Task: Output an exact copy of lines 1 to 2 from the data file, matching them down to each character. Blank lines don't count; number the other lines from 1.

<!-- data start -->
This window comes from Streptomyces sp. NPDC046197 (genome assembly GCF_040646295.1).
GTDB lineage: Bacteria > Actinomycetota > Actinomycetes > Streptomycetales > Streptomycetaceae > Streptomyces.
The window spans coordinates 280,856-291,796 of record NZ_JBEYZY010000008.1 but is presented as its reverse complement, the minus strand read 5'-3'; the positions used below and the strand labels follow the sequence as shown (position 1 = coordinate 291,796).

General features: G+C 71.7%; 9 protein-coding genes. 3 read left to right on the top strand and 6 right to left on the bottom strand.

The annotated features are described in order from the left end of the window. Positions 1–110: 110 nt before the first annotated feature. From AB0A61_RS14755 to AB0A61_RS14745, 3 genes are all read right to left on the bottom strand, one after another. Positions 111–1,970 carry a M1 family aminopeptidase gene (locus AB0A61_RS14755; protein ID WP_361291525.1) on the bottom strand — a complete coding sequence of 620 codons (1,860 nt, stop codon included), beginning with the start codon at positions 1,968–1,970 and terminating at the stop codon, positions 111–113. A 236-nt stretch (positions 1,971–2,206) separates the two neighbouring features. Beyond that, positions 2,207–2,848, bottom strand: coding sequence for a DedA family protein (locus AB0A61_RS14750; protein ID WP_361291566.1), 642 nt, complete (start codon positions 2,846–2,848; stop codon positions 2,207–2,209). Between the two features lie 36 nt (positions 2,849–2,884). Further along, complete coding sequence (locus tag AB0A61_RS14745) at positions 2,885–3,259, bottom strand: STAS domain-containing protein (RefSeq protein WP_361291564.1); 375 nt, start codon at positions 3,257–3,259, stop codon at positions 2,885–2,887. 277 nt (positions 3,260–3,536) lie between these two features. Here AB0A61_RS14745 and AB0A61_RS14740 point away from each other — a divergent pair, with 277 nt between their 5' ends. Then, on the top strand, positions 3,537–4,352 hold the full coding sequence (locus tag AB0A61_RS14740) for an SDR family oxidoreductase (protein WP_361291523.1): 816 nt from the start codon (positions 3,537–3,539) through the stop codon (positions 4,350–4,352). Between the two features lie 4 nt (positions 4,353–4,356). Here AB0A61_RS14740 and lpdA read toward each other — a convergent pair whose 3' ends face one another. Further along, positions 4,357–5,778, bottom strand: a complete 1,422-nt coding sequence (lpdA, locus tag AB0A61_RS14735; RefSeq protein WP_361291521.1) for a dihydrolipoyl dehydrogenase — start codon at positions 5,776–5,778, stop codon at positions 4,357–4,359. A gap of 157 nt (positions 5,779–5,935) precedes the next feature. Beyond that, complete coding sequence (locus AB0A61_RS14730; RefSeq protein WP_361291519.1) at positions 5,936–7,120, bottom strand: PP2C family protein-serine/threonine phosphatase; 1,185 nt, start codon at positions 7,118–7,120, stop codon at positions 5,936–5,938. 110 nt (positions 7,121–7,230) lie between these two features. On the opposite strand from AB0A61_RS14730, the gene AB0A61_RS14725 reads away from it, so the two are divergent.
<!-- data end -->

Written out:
This window comes from Streptomyces sp. NPDC046197 (genome assembly GCF_040646295.1).
GTDB lineage: Bacteria > Actinomycetota > Actinomycetes > Streptomycetales > Streptomycetaceae > Streptomyces.